| Quote #1
Fiction here is likely to contain more truth than fact. Therefore I propose, making use of all the liberties and licenses of a novelist, to tell you the story of the two days that preceded my coming here. (1.1)
This is not the kind of answer you can give to your parents about why you're home late. But is there a way that fiction is more universal than fact? Have you ever changed up a story so you could tell the truth better?
| Quote #2
What were the conditions in which women lived [during the Elizabethan era], I asked myself; for fiction [...] is like a spider's web, attached ever so lightly perhaps, but still attached to life at all four corners. (3.2)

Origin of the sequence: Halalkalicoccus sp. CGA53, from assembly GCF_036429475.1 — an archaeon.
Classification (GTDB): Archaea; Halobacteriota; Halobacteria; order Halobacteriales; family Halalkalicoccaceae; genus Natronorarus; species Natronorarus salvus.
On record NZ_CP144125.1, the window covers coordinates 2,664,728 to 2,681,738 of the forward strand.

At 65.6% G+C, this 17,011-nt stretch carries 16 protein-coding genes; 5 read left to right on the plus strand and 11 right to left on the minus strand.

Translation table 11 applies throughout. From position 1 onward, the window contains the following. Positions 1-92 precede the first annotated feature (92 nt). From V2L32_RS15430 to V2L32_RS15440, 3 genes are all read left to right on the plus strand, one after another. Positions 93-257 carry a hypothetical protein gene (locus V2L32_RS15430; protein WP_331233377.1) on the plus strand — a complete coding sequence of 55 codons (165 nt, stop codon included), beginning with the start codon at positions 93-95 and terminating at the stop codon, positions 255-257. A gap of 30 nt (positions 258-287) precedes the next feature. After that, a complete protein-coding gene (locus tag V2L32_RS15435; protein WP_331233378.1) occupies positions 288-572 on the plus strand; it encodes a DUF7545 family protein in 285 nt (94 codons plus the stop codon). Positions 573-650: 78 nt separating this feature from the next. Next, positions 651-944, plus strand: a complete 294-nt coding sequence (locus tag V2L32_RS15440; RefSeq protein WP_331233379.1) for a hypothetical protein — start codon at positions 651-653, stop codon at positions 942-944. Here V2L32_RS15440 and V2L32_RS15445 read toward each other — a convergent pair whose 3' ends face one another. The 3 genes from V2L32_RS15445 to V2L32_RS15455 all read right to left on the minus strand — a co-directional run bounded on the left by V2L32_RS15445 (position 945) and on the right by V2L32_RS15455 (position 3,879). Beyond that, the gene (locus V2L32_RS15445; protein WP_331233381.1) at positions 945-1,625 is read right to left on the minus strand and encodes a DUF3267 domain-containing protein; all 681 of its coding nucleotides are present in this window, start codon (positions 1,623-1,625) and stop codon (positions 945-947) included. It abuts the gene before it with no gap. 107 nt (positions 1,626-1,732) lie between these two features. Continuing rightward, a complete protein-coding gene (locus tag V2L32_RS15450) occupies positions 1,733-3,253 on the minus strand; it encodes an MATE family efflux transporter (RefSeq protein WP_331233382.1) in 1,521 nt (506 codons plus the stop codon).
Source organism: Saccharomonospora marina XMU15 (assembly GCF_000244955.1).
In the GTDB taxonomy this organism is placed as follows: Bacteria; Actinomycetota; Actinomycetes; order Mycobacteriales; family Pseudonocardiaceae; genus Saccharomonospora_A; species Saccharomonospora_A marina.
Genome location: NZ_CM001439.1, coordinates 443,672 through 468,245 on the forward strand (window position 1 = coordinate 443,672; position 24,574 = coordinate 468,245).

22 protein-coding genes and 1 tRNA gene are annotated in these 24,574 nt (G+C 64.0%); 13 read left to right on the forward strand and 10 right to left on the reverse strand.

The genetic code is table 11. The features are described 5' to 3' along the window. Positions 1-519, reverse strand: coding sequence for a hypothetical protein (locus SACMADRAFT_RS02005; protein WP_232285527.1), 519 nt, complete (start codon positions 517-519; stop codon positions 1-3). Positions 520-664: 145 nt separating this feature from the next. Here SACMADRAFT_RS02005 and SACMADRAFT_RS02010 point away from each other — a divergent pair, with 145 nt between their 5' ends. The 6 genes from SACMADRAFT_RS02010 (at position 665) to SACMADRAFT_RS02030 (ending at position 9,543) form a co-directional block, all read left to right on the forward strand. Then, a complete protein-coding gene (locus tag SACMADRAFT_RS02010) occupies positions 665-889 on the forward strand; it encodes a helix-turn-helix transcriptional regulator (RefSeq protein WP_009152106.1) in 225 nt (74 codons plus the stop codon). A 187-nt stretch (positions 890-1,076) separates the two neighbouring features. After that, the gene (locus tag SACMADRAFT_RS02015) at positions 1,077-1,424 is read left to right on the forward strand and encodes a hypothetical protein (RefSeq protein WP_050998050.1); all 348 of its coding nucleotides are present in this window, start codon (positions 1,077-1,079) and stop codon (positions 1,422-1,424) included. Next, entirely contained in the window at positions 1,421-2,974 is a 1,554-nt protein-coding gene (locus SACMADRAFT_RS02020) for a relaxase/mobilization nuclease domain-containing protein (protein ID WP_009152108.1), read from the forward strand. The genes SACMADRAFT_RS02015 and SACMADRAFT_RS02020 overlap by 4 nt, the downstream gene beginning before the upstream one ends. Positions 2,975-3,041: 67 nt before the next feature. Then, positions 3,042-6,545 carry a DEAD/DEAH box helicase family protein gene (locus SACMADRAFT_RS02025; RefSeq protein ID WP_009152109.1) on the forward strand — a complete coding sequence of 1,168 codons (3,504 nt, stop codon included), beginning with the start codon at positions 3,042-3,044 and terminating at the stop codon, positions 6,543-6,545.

A spider's web wouldn't work if it weren't attached to anything. This is a nice metaphor helping us see that fiction may be delicate and ethereal, but it's still connected to solid stuff.
| Quote #3
For surely it is time that the effect of discouragement upon the mind of the artist should be measured, as I have seen a dairy company measure the effect of ordinary milk and Grade A milk upon the body of the rat [...] Now what food do we feed women as artists upon? (3.12)
What kind of food do we feed students upon? French fries and make-your-own waffles? (Oh, that was just us?) Woolf may be speaking metaphorically here about how discouragement affects the mind, but we need to remember that Woolf feels just as strongly about actual, literal food.